Audit Readiness is Everybody's Business: A Partnership for Audit Success--the Department of the Navy's Office of Financial Operations and Naval Audit Service.

Author:Fenstermacher, Karen

On October 13, 2011, then Secretary of Defense Leon Panetta issued a memorandum directing the Department of Defense (DoD) to meet the legal requirements to achieve full audit readiness for all DoD financial statements by September 2017. Secretary Panetta's memo noted that auditable statements are needed to reassure the public that DoD is a good steward of public funds. Thus far, DoD has not successfully obtained a clean audit opinion.

The Concept of Audit Readiness

What does it mean to achieve full audit readiness? Audit readiness is an agency's ability to demonstrate that systems, processes, and controls (i.e., process controls, financial controls, and information technology controls) are executed in accordance with applicable policies and accounting standards. Audit readiness is evaluated by an independent public auditor reviewing an organization's financial statements to ensure they are fairly represented in accordance with accounting standards. As a starting point for achieving the goal of audit readiness, the DoD developed the Financial Improvement and Audit Readiness (FIAR) plan, which focuses on improving processes, controls, and systems supporting information used to manage the DoD. The DoD's goal is to achieve an unmodified opinion on its financial statements. To meet that goal, leaders across the military departments, including the Department of the Navy (DoN and also referred to below as Department), have a responsibility to ensure processes and policies are in place that will result in auditable financial statements.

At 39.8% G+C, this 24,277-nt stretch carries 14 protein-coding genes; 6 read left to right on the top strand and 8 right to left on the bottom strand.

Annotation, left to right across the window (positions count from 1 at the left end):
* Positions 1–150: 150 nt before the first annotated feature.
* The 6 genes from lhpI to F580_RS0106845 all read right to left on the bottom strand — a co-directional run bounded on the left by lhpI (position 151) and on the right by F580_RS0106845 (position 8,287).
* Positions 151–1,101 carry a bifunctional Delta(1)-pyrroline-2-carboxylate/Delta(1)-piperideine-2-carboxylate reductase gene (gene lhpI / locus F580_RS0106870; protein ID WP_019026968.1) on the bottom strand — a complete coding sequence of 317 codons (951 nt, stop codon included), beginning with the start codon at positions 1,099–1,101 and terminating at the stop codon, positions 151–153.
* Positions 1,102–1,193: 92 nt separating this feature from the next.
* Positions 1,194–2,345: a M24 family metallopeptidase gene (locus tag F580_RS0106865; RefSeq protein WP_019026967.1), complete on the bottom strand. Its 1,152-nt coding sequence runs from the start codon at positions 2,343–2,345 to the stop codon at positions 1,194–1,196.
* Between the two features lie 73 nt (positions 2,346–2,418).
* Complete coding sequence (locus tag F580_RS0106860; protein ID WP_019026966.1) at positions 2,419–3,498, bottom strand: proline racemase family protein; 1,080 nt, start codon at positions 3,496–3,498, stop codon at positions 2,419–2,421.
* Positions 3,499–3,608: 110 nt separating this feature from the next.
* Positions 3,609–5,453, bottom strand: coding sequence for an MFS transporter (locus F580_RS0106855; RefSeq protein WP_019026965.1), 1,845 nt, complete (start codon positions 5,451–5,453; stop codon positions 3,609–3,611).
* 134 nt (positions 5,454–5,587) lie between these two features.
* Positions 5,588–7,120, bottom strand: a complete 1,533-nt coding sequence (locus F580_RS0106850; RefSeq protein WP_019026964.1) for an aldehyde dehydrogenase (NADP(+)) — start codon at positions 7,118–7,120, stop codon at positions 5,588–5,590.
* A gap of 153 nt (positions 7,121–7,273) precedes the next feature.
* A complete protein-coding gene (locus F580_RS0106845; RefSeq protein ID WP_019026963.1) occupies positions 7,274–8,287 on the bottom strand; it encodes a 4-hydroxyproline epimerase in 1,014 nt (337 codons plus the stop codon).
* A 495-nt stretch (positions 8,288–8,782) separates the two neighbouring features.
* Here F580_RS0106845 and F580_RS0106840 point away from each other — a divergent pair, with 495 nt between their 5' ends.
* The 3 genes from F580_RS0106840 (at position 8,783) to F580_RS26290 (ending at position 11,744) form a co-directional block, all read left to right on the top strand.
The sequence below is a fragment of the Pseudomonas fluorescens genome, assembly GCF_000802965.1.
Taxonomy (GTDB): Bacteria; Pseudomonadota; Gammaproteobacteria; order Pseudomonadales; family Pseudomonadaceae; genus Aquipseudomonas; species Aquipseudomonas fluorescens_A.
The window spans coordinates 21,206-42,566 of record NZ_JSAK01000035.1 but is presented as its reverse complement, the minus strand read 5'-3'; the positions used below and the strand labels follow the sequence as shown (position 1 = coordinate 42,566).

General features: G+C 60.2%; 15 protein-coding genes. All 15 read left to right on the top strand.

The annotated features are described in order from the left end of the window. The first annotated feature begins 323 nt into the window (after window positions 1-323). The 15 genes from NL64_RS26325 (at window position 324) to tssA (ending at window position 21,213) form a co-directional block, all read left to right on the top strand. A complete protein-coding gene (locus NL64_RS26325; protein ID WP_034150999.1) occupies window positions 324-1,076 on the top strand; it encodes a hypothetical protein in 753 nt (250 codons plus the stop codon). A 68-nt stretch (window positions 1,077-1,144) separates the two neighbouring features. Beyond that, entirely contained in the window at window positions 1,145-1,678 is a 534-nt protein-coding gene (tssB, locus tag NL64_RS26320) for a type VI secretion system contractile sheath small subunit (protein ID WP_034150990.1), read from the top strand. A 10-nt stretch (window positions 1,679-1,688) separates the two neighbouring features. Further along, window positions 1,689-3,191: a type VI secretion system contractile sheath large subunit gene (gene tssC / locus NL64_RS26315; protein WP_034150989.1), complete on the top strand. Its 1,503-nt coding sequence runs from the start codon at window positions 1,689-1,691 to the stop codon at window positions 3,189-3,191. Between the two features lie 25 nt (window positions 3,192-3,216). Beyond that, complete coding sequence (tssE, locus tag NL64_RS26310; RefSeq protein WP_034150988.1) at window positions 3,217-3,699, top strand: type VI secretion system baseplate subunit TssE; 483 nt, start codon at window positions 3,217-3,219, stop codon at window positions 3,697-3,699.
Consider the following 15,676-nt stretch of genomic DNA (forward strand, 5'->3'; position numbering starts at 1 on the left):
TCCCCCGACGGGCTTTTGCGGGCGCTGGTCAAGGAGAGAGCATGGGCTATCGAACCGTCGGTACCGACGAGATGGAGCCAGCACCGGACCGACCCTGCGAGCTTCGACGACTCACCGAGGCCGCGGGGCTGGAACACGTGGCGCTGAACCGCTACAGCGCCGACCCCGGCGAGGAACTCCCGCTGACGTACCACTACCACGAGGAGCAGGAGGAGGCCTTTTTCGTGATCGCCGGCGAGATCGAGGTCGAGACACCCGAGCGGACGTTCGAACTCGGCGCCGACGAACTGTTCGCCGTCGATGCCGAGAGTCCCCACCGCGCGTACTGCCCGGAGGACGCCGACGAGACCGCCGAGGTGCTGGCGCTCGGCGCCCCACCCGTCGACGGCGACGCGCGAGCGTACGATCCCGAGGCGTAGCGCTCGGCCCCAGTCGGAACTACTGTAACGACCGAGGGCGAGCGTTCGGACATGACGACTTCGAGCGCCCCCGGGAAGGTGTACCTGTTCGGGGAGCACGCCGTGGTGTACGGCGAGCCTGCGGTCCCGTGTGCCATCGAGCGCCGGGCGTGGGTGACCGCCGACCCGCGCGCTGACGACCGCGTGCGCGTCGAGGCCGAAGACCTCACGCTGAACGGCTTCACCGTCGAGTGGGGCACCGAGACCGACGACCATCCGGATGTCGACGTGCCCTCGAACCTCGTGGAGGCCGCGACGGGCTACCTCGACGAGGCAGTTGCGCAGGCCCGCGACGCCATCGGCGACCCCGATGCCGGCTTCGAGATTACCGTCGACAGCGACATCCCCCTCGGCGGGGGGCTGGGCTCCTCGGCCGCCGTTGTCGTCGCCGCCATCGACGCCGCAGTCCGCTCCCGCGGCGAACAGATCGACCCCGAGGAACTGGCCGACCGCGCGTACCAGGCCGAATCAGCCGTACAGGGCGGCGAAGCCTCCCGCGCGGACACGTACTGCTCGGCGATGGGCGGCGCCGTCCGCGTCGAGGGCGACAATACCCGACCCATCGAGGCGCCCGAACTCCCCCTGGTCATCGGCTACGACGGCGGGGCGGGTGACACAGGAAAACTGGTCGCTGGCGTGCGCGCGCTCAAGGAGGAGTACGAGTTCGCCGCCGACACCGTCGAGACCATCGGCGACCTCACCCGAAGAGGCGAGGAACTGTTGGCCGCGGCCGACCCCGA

The Importance of Achieving Audit Readiness

Why is audit readiness important to the Department of the Navy? It is important because it increases the accuracy of financial data and produces more effective, transparent business processes. It enables the DoN to make more timely decisions based on accurate and reliable information. It can also help to accurately and timely allocate resources to build new weapon systems, maintain research facilities, recruit specialized workforces, and deploy forces-all in support of DoN operations and missions. The Department can maintain a constant state of audit readiness by having business processes that are sustainable, traceable, and repeatable.

Being able to undergo an audit-i.e., achieving audit readiness-will reassure Congress and the American people the DoN is a good steward of its funds. FIAR also supports the Department's need to improve business and financial oversight and transparency; be more efficient in how it uses resources; strengthen controls to deter fraud, waste, and abuse; and meet its cyber-security goals.

Most importantly, audits spotlight areas that still need improvement, such as strengthening...

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